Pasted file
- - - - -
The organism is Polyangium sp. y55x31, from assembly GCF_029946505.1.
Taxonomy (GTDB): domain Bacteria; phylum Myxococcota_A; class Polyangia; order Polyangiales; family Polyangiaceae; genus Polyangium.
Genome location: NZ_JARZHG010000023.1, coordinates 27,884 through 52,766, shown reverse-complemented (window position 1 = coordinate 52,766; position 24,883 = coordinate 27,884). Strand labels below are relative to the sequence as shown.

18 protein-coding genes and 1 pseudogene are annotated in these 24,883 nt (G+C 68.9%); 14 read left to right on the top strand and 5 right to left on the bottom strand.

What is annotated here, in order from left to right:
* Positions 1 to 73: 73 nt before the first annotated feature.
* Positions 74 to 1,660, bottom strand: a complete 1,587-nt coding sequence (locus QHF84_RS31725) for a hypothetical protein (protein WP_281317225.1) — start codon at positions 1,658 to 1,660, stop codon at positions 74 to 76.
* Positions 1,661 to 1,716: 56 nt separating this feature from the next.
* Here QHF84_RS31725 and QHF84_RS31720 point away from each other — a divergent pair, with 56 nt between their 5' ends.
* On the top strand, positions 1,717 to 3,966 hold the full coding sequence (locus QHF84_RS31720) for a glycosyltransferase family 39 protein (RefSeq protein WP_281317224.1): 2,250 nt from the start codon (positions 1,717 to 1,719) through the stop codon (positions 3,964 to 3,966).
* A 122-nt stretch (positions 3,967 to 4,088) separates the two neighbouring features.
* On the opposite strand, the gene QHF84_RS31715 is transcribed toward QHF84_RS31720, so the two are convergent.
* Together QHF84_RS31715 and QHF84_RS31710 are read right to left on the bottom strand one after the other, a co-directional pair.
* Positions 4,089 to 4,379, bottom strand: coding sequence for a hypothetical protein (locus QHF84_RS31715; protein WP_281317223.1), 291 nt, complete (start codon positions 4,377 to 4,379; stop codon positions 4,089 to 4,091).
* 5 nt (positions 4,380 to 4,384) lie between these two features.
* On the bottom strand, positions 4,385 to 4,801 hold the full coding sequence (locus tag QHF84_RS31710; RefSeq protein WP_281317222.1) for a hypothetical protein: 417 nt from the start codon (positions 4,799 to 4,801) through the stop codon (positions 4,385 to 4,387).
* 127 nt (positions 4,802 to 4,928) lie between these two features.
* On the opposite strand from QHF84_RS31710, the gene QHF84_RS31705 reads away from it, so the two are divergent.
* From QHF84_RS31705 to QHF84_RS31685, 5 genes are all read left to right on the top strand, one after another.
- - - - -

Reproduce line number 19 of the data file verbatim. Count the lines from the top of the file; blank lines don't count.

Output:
* From QHF84_RS31705 to QHF84_RS31685, 5 genes are all read left to right on the top strand, one after another.